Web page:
Earlier last month, lawyers for Moath Hamza Ahmed al-Alwi, a Yemeni citizen who’s been detained in Guantánamo since January 16, 2002, petitioned the Supreme Court to review his case. His legal team argues that the US government lacks the authority to detain al-Alwi under the 2001 Authorization for Use of Military Force and that indefinite detention is illegal. Previously, the district and circuit courts denied al-Alwi’s habeas petition, which is why his lawyers are going to the Supreme Court. Al-Alwi’s case is a reminder of Guantánamo’s reality: The military commissions system is a kangaroo court designed to cover-up CIA torture while dozens of men remain indefinitely detained, and it’s likely that new prisoners could be transferred to Guantánamo.
Since 2002 when the Guantánamo prison first opened, over 700 prisoners have spent time in Guantánamo and most of them have been released since then. Currently, 40 detainees remain held in Guantánamo and only five are cleared for transfer, while most have not been charged or tried. Dubbed the “forever prisoners,” 26 are specifically held in indefinite detention without charge or trial. Meanwhile, only two prisoners have already been convicted and seven have been charged in the military commissions system. Part of the US government’s justification for indefinitely detaining certain Guantánamo detainees is that they are both too difficult to prosecute, because of inadmissible and often torture-obtained evidence, and too dangerous to release. However, recidivism for former Guantánamo prisoners is low — 4.6 percent. In other words, it is rare that released Guantánamo prisoners participate in terrorist or militant activity. Indefinite detention violates international human rights law, particularly the International Covenant on Civil and Political Rights.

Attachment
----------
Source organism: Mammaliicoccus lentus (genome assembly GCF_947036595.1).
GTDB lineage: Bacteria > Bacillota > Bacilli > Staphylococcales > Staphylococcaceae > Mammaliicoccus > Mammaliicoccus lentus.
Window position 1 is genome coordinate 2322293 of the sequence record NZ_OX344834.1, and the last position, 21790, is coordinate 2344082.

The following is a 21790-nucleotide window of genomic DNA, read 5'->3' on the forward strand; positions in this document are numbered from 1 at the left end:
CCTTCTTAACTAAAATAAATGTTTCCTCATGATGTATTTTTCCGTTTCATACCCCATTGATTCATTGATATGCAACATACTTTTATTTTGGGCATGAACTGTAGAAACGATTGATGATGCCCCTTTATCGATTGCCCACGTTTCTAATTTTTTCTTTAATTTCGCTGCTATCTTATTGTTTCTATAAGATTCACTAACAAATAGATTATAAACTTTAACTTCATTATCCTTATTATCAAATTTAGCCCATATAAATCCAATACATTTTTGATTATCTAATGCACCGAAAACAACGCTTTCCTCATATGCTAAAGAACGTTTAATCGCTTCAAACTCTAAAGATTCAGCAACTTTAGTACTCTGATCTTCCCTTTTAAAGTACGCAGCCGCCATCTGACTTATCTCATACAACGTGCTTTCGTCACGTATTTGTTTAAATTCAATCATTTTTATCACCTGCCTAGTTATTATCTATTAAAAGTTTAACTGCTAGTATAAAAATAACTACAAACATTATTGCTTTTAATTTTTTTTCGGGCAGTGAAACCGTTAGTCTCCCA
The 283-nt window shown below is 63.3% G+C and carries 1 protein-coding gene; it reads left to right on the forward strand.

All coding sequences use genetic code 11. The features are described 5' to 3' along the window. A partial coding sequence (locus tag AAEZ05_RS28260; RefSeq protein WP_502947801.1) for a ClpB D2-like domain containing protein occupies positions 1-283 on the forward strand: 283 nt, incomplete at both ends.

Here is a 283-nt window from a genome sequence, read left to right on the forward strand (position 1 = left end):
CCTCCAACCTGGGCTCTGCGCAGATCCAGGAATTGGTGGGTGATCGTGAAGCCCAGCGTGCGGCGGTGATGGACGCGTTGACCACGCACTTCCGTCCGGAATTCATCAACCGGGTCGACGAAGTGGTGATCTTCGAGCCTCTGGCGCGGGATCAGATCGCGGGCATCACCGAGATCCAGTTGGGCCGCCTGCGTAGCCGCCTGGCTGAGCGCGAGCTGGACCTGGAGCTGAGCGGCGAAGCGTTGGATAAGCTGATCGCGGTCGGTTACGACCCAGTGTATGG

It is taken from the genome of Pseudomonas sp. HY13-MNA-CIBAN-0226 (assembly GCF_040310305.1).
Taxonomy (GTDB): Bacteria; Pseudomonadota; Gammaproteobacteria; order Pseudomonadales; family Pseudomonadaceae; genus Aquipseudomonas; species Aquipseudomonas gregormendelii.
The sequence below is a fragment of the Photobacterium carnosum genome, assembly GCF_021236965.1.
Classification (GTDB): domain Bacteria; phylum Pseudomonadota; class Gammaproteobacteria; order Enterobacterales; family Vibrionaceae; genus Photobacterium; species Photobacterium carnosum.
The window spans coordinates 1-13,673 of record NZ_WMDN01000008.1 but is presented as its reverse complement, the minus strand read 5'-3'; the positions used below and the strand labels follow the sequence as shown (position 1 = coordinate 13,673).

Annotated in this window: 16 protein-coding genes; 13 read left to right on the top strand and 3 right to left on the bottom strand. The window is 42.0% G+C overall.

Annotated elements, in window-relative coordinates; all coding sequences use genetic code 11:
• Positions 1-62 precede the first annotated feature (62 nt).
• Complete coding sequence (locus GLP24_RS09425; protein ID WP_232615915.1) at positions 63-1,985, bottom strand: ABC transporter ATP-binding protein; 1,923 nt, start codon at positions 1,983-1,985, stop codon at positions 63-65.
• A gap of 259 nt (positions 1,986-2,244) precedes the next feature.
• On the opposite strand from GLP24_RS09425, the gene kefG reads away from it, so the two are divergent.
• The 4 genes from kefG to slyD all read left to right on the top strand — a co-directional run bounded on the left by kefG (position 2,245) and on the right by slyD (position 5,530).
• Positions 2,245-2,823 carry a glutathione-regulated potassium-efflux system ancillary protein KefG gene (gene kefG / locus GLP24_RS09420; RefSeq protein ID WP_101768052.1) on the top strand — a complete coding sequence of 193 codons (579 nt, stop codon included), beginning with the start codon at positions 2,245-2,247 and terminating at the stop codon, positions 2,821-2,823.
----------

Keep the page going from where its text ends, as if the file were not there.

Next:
During the 2016 presidential campaign, Donald Trump promised…